Criterion 8:

Wetland is important source of food for fishes, spawning ground, nursery and/or migration path on which fish stocks depend.

The site contains large areas of near-undisturbed fish habitat which support fish diversity and nursery sites, these habitats include extensive seagrass, mangroves, saltmarshes and rocky reefs. The Corio Bay component of the site incorporates the Corio Bay Declared Fish Habitat Area (FHA) which covers an area of approximately 4,652 hectares and contains a large diversity of fish species.


The large area and near-unmodified condition of the site, combined with its location between the tropics and subtropics, has produced a diversity of habitats and conditions capable of supporting a wide variety of fauna.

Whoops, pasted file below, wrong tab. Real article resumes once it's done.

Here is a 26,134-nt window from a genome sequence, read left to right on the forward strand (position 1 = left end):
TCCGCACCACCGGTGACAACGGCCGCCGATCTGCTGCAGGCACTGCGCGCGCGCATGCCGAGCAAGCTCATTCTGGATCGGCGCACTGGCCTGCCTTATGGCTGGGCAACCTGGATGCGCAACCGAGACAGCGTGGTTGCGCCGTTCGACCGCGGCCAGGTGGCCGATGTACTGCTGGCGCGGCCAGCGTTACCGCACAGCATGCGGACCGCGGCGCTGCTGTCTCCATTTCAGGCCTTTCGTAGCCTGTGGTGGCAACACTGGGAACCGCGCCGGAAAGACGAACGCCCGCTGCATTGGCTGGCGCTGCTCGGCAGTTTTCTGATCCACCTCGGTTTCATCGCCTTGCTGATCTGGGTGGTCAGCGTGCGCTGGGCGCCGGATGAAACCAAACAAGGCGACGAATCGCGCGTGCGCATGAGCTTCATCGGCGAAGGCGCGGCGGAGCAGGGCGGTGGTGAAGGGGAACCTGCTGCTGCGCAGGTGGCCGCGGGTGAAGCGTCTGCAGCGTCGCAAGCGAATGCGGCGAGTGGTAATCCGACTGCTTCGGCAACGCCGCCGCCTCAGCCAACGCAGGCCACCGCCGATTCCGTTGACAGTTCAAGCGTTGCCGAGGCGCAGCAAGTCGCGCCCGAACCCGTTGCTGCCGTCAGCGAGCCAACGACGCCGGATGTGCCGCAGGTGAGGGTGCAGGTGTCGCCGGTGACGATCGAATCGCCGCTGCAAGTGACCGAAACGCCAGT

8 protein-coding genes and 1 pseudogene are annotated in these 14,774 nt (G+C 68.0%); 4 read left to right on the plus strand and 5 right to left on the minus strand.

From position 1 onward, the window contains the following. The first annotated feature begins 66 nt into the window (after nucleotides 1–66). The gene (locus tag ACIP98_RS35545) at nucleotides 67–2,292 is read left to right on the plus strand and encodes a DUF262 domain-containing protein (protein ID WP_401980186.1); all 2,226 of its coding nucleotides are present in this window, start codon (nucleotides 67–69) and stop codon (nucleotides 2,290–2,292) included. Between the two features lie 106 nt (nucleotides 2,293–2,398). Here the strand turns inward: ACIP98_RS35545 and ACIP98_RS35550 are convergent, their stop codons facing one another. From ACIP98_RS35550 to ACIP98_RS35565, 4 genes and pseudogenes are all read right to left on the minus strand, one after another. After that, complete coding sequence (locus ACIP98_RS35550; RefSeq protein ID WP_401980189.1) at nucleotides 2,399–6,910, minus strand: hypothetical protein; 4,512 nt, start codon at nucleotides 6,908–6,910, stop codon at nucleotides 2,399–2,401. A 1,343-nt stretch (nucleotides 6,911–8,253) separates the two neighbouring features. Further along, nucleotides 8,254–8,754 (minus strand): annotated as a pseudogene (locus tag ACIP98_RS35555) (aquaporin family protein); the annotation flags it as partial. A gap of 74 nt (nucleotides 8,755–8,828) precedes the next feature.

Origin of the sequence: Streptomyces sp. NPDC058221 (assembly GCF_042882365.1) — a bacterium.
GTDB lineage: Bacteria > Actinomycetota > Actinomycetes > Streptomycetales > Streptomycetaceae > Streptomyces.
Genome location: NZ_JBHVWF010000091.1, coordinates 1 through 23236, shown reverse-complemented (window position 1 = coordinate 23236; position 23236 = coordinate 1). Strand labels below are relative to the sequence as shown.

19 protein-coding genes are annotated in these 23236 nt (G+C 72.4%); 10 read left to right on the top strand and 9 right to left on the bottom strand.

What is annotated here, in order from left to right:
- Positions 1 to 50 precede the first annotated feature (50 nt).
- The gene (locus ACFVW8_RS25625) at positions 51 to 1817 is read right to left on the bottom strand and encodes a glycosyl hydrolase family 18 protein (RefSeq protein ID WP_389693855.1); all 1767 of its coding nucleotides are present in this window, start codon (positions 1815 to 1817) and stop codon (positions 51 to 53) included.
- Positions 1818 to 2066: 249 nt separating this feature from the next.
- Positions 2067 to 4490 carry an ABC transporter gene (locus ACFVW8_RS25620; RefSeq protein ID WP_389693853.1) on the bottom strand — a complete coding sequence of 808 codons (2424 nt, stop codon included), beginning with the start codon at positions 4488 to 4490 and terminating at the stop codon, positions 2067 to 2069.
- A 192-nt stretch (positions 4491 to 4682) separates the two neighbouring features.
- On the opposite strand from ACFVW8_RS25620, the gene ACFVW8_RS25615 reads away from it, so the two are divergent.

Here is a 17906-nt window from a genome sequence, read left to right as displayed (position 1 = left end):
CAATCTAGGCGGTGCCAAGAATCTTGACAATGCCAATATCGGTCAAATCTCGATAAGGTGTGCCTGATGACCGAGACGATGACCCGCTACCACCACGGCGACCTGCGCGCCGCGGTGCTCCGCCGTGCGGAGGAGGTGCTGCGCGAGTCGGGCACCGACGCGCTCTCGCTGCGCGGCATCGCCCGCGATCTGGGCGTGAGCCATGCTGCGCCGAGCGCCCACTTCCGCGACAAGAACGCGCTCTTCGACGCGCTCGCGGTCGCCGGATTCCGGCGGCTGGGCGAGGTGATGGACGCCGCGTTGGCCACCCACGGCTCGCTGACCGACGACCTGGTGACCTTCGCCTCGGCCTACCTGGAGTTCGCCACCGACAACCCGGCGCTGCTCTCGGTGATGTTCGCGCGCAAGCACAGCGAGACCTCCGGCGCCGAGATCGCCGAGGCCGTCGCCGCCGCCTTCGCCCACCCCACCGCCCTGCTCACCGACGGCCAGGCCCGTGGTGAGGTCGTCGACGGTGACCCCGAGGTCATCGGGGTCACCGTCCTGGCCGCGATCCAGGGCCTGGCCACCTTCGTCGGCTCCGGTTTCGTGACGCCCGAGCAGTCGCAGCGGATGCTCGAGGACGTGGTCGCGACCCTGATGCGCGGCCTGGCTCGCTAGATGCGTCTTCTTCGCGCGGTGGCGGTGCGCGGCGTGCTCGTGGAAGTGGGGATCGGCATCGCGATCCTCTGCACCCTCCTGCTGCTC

The near fully vegetated catchment receives no impact from urban development meaning that marine habitats within the site can support extensive habitat for marine fauna. This includes four species of turtle and the largest population of dugong in the southern Great Barrier Reef. Also found in the marine habitats are three cetaceans listed as priority management, these are: the humpback whale (Megaptera novaeangliae), Australian snubfin dolphin (Orcaella heinsohni) and Indo-Pacific humpback dolphin (Sousa chinensis). Another faunal element of note is a small population of estuarine crocodile (Crocodylus porosus).

Turtles basking on exposed seagrass bed. Image courtesy of the Queensland Government.